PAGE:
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Some Hong Kong banks may not survive wave of virtual lenders: EY

The entry of virtual banks may squeeze some small traditional lenders out of the Hong Kong market.

Small virtual banks may not last in the city's already crowded market.

The shake-up may lead to more bank mergers in the long run.

The Hong Kong government has since March granted eight virtual bank licenses, many of which will begin their operations over the next year or so. Some small brick-and-mortar lenders, which are already struggling in the city's crowded market, will be at risk of being squeezed out, or they merge with others in order to survive, said Jasmine Lee, partner and Virtual Banking Campaign leader at Ernst & Young in Hong Kong. Some virtual banks may not last too, as competition among the newcomers could be brutal, Lee told S&P Global Market Intelligence.

What follows is an edited transcript of that interview.

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Jasmine Lee, EY's partner and Virtual Banking Campaign leader

Source: Ernst & Young

S&P Global Market Intelligence: How are virtual banks going to challenge traditional banks?

Jasmine Lee: Virtual banks, especially during the beginning months, might pay more to attract deposits, which itself will also be a branding and marketing exercise. But they won't be able to offer interest rates this high for too long, so we will likely see fluctuations in deposits among traditional banks.

Such impact might be worse for traditional banks that have long relied on non-interest-bearing deposits, or lenders that have been behind in technology and customer service quality. Some of them are a bit scared by the challenges and are playing catch-up. Over the next 12 to 24 months, it will be a very difficult time for traditional banks as they will need to figure out how to improve their technology and customer service to survive a tougher market.

How much of the market share will virtual banks snatch from traditional lenders?

It is too premature to estimate how much market share traditional banks may lose to virtual banks. There are two reasons.

The first question needs to be answered is that, a few years down the road, how many of these virtual banks will survive. The first round of competition will mostly be among the eight virtual banks. The winners will be the actual challengers to traditional banks.

The second question is whether the Chinese government will allow Hong Kong-licensed virtual banks operate in the Greater Bay Area [a megalopolis in southern China that includes Hong Kong, Guangdong and Macau]. If yes, the virtual bank license will be more of a stepping stone to get into the Greater Bay Area where the population is approximately 10 times of Hong Kong, so the business potential will be much bigger. Hong Kong's banking market itself has limited growth prospects. But I think the Chinese government will be very cautious in opening up the market as the policy will also affect the Chinese banking sector.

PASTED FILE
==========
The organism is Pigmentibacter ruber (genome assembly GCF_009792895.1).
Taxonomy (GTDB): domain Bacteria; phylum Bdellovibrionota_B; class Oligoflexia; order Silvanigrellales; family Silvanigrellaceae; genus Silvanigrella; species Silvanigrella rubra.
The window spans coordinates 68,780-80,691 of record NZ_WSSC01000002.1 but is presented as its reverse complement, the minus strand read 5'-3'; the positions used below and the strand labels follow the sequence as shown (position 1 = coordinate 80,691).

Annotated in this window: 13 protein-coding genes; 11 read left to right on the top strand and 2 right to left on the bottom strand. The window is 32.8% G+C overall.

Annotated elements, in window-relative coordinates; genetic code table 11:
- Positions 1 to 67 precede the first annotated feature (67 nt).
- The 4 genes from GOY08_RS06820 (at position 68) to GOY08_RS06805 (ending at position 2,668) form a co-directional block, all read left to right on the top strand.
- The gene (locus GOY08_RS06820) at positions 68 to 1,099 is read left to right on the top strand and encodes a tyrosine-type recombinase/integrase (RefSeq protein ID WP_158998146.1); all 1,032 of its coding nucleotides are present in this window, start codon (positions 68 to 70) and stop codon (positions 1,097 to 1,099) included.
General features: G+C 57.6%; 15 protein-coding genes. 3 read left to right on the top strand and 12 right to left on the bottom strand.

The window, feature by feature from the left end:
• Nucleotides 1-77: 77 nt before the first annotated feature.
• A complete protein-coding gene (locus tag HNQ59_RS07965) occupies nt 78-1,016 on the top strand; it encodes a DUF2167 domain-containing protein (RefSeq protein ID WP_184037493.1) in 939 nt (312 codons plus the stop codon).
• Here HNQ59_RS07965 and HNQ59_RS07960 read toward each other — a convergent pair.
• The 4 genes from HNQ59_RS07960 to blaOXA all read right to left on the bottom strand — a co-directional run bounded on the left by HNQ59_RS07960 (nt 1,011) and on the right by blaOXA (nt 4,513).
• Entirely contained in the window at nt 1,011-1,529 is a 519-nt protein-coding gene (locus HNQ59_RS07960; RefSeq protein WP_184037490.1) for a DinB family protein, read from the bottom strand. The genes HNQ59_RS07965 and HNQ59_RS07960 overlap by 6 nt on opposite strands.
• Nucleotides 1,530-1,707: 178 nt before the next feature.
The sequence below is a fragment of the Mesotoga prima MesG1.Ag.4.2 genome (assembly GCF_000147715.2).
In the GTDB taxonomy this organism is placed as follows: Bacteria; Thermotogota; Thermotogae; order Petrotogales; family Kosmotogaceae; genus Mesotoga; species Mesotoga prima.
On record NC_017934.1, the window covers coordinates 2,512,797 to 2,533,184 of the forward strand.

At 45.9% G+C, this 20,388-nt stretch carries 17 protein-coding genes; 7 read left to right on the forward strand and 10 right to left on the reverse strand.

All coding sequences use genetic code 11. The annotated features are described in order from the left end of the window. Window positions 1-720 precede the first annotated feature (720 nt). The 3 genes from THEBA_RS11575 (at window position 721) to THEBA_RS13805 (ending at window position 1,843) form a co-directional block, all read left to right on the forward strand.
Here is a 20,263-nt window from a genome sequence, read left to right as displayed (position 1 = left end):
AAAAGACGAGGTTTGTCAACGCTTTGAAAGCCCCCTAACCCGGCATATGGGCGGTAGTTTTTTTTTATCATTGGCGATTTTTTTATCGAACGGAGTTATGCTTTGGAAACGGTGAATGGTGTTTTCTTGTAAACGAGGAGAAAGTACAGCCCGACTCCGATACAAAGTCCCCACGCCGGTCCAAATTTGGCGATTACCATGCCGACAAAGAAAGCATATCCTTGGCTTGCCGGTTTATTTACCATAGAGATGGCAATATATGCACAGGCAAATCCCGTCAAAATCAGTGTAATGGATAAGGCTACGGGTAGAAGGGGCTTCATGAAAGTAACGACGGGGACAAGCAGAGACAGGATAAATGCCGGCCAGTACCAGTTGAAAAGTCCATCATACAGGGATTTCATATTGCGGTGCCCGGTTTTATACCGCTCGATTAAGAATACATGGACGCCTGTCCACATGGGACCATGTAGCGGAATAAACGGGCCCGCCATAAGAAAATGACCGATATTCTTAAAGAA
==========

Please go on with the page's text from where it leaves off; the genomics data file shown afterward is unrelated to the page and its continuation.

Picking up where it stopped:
How exactly are virtual banks going to operate during their beginning months?

My forecast is, during the first 12 months, these virtual banks will have registered offices set up, and customers will start knowing their names. And then we will have a better idea of what will be the core business that they are trying to penetrate into, and what customers will be attracted to them.

At the moment, virtual banks tend to focus on individuals and the retail business. I don't see much focus on the corporate side, especially for the small and medium-sized enterprises. They might do that later, when customers are more familiar with their brand and their management is more stable.

Virtual banks will need to develop very unique specialties to compete in the market. For example, virtual banks in Europe and the U.S. usually focus on only one product.

Is Hong Kong's banking industry at some sort of an inflection point?

I think the industry is being forced into a journey which will get us to an inflection point, and we aren't there yet. Traditional banks will need to get rid of old thinking and focus on improving service quality. Say, around 2025, I won't be surprised if there are fewer traditional banks or virtual banks, maybe one or two banks will change hands, or some of them will merge.